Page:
“What is it?” asked Willow as she carefully took off the heavy cradleboard with the sleeping child inside.
“The Elders have been here,” he said, scowling as he held out the little copper bell. He grabbed Willow.
“We must hide him before it’s too late.”
“Too late? What do you mean? What should we do? Where can we go?” she cried.
When her mother found out, she took the bell to the Master Pot Maker, and they threw it in the hot kiln. Together the two shaman women made powerful secret magic, chanting, threatening and howling with the wind to twist the Elders’ power and render it harmless. The bell melted in the fire, turning into a small dull stone.
Now Owl Watching insisted Willow he and the baby leave his relatives’ house each morning. This way, he said, the Elders would not find them at home when they came back. Stepping gingerly over the icy brittle snowy ground, their little family traveled up and down the canyon in the frigid air, paying visits on the Coyote Clan. The baby was held out, admired and feted. People discussed a good time for a naming ceremony. Names were suggested for him.
The winter was worse than any Willow could remember, the wind blinding, ripping through the canyon, and the daylight too short to stay any length of time at her mother’s house or to make pots. Owl Watching grew more worried with each day he ushered Willow and his son out into the cold. They both knew it was only a matter of time. Finally, Willow refused to leave the house. She was just too exhausted.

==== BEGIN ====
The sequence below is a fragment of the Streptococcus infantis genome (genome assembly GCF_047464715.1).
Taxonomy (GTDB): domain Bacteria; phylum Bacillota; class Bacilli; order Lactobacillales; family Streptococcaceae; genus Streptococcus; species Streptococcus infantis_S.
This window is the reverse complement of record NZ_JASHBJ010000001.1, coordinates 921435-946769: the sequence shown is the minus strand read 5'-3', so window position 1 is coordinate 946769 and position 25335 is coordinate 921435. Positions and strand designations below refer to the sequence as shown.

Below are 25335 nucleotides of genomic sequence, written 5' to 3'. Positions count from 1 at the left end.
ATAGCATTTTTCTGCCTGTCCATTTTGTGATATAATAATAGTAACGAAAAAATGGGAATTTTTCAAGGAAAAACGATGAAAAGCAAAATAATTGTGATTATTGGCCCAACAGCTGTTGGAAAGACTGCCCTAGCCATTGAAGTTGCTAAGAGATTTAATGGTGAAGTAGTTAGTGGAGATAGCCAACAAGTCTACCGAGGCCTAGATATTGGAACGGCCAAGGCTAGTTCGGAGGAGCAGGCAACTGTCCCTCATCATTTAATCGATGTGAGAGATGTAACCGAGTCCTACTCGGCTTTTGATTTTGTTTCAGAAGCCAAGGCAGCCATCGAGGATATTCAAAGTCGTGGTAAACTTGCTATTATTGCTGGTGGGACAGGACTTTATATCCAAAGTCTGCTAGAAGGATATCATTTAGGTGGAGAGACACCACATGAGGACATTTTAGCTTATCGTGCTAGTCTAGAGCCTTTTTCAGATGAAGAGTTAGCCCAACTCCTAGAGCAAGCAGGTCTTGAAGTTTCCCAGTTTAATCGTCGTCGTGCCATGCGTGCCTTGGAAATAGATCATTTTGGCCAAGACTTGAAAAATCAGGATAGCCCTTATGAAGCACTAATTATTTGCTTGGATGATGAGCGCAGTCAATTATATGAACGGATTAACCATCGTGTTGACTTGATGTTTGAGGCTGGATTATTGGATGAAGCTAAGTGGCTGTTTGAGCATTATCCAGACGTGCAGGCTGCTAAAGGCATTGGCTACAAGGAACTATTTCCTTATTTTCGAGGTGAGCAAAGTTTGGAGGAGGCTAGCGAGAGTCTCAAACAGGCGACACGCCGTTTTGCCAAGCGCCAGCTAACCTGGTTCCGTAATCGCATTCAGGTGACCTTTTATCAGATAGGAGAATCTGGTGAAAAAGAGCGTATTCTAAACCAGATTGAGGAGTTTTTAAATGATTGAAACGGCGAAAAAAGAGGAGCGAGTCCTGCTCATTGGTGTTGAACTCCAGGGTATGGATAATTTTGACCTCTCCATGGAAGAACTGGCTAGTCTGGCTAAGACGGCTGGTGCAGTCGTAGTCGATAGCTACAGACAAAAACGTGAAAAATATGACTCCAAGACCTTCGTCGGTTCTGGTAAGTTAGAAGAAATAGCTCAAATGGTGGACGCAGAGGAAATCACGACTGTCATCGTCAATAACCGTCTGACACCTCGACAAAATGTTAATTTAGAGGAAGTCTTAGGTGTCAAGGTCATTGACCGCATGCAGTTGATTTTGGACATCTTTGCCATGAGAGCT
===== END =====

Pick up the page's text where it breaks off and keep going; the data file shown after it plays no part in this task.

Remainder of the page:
Owl Watching said he was going out one morning to search for more kindling while Willow ground corn and the child slept close on the warm hearth. The baby boy was wrapped in his bunting, adorned with the necklace of turquoise and bird bone she had fastened around his tiny neck. How sweet he looked! Willow was daydreaming, admiring her baby when the Elders came again, the staggering men stomping and dropping snow and ice on the floor. She jumped up but not soon enough, for Thin Nose had already grabbed the infant out of her arms. The baby let out a scream.
“No!” Willow cried, reaching for the child wailing in the Elder’s scrawny arms.
“I’ll take that blanket too,” Thin Nose laughed, picking it off the floor. Surrounding them, the others began to chant, skipping with their bells around and around in a little dance. Afraid to pounce on him or grab her crying child for fear she might hurt him, Willow grabbed for the blanket instead. Thin Nose let it go as he held the baby higher in the air. The child began to scream.